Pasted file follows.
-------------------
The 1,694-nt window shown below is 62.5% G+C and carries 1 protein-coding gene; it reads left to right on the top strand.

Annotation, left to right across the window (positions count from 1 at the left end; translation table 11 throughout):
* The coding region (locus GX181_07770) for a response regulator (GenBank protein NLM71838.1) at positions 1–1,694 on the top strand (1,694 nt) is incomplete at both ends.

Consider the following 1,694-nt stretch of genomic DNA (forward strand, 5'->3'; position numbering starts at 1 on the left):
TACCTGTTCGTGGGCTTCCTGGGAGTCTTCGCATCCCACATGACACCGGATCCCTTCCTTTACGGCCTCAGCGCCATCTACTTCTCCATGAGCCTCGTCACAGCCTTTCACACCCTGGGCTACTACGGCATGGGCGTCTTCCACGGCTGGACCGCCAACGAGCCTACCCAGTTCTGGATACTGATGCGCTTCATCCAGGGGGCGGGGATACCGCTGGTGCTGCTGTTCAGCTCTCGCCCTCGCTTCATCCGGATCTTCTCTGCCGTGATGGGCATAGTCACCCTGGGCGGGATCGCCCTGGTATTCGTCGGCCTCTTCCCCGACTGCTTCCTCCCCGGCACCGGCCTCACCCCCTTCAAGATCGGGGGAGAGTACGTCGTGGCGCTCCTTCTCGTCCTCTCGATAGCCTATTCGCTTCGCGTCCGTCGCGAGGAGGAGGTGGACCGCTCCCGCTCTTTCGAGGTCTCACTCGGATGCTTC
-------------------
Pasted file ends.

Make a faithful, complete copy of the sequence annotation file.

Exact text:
The 1,694-nt window shown below is 62.5% G+C and carries 1 protein-coding gene; it reads left to right on the top strand.

Annotation, left to right across the window (positions count from 1 at the left end; translation table 11 throughout):
* The coding region (locus GX181_07770) for a response regulator (GenBank protein NLM71838.1) at positions 1–1,694 on the top strand (1,694 nt) is incomplete at both ends.

Consider the following 1,694-nt stretch of genomic DNA (forward strand, 5'->3'; position numbering starts at 1 on the left):
TACCTGTTCGTGGGCTTCCTGGGAGTCTTCGCATCCCACATGACACCGGATCCCTTCCTTTACGGCCTCAGCGCCATCTACTTCTCCATGAGCCTCGTCACAGCCTTTCACACCCTGGGCTACTACGGCATGGGCGTCTTCCACGGCTGGACCGCCAACGAGCCTACCCAGTTCTGGATACTGATGCGCTTCATCCAGGGGGCGGGGATACCGCTGGTGCTGCTGTTCAGCTCTCGCCCTCGCTTCATCCGGATCTTCTCTGCCGTGATGGGCATAGTCACCCTGGGCGGGATCGCCCTGGTATTCGTCGGCCTCTTCCCCGACTGCTTCCTCCCCGGCACCGGCCTCACCCCCTTCAAGATCGGGGGAGAGTACGTCGTGGCGCTCCTTCTCGTCCTCTCGATAGCCTATTCGCTTCGCGTCCGTCGCGAGGAGGAGGTGGACCGCTCCCGCTCTTTCGAGGTCTCACTCGGATGCTTC